Monday, March 17, 2008

Sex offender law months from fixing; predators living near day cares


An effort to fix a glitch in a state law originally intended to keep child sex offenders at least 500 feet away from home-based day cares is under way but may take a few months or more.

State Rep. James Meyer, R-Naperville, is leading the effort to repair the 2006 law, which he sponsored. "We are going to come up with a law that protects children in home day cares as soon as possible," he said.

Meyer said that by the end of next week, he hopes to have come up with a workable definition of a home day care. It will likely be one that is licensed for three or more children, he said.

The next step will be to find a suitable bill already in the legislative process and attach the revised in-home day care law definition to it, a move Meyer said would cut the length of time to get the new definition into effect.

The 2006 law's definition of a home-based day care was taken from the 1969 Child Care Act, which defined home day cares as being licensed for at least nine children.

The statute applied only to home day cares licensed for nine or more children, but none of the state's 10,080 home day cares were licensed for nine or more children. That is likely because a regulation requires that for more than eight children a helper must be hired, according to a News-Democrat investigation published Feb. 17.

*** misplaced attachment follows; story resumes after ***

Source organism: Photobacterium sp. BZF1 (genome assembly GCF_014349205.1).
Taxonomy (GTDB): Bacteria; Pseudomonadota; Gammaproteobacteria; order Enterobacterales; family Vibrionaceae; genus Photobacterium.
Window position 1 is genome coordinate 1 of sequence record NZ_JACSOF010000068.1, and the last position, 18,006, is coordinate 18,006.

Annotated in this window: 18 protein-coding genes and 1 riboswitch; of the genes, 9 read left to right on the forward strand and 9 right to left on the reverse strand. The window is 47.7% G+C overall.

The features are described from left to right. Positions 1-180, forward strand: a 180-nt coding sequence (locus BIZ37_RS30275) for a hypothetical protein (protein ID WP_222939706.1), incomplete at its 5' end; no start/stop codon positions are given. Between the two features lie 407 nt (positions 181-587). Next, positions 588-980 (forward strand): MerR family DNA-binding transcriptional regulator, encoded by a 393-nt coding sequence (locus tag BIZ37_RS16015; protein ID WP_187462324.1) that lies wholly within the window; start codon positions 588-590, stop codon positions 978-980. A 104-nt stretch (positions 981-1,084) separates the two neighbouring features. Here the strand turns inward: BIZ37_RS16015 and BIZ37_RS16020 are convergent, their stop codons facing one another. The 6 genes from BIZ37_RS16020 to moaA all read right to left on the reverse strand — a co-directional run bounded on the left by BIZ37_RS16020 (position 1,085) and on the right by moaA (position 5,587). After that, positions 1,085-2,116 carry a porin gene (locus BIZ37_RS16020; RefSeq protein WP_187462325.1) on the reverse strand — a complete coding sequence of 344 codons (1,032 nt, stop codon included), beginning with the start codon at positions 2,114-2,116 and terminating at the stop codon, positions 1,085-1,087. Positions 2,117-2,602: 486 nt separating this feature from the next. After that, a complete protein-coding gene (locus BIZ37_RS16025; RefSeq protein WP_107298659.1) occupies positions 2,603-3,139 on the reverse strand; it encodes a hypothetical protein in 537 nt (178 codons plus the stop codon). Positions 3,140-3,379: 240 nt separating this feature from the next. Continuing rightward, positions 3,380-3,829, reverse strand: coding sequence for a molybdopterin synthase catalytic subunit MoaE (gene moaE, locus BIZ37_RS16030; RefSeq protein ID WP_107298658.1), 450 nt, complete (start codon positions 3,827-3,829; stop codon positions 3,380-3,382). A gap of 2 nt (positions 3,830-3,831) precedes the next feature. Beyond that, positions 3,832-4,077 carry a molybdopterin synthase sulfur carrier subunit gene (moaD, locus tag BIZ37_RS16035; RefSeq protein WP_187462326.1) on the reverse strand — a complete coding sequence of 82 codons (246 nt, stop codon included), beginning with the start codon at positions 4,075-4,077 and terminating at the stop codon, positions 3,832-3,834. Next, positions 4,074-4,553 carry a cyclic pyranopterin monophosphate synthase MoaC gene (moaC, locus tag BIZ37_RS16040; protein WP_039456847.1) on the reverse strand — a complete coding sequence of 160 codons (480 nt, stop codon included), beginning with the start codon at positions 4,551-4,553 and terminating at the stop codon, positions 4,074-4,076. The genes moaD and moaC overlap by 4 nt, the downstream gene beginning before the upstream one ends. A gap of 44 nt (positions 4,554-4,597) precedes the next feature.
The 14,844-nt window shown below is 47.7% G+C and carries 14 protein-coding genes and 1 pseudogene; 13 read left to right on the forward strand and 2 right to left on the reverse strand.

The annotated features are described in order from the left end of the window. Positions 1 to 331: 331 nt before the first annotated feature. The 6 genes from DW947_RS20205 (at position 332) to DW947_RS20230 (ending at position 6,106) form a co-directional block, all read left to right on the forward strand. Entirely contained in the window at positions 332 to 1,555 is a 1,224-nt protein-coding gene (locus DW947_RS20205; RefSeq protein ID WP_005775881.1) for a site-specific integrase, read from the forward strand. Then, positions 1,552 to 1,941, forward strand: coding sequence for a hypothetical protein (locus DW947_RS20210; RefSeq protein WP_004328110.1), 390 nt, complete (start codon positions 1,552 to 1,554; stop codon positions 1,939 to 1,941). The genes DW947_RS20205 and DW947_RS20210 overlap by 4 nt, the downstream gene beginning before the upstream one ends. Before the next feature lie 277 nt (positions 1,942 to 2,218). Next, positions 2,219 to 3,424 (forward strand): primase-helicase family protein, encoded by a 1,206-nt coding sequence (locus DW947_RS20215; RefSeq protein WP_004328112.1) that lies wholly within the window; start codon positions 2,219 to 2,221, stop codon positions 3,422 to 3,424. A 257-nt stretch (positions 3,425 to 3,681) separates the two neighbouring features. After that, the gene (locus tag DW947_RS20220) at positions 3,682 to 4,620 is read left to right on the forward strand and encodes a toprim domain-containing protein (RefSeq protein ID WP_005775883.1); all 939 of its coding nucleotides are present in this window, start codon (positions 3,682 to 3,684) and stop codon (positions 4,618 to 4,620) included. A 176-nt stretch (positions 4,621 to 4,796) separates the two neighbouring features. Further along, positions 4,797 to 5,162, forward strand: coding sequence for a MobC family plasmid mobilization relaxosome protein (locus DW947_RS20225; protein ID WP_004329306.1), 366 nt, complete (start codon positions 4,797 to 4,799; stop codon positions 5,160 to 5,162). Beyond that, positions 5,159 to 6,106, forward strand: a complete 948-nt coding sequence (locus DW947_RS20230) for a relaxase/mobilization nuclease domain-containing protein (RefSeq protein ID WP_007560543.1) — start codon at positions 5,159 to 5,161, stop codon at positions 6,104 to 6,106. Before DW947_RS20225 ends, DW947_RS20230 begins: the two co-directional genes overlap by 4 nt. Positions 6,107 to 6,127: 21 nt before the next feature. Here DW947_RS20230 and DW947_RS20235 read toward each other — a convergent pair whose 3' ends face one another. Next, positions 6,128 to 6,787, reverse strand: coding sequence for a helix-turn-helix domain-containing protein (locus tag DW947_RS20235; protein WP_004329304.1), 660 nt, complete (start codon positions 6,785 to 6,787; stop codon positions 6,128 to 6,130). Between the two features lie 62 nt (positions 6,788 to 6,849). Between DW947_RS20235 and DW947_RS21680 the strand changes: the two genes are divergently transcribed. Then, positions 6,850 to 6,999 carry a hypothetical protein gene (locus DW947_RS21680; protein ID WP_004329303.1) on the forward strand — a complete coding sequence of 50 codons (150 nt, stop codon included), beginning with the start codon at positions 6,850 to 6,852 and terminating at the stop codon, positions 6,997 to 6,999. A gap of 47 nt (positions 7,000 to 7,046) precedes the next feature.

The newspaper also reported that after checking 4,066 licensed in-home and commercial days cares, it found that 786 of them -- including 718 home day cares -- were in neighborhoods where at least one child sex offender lived within 500 feet.

In St. Clair and Madison Counties, 37 day cares were found with an offender living within 500 feet. In Chicago, 673 day cares, or one in four, were found to be too close to a child sex offender.

The original legislation's senate sponsor, Sen. Kirk Dillard, R-Westmont, has blamed the faulty definition on the Department of Children and Family Services, whose staffers help draft the original legislation.

DCFS licenses day cares but does not enforce the child sex offender laws. That duty falls to local police departments.

Meyer said that when the law took effect in June 2006, its sponsors didn't realize that the nine-child definition would exclude the very type of child care operation the law was meant to protect.

DCFS spokesman Kendall Marlowe has said he would have no comment on the original law or efforts to change it.

Contact reporter George Pawlaczyk at and 239-2625.

No comments: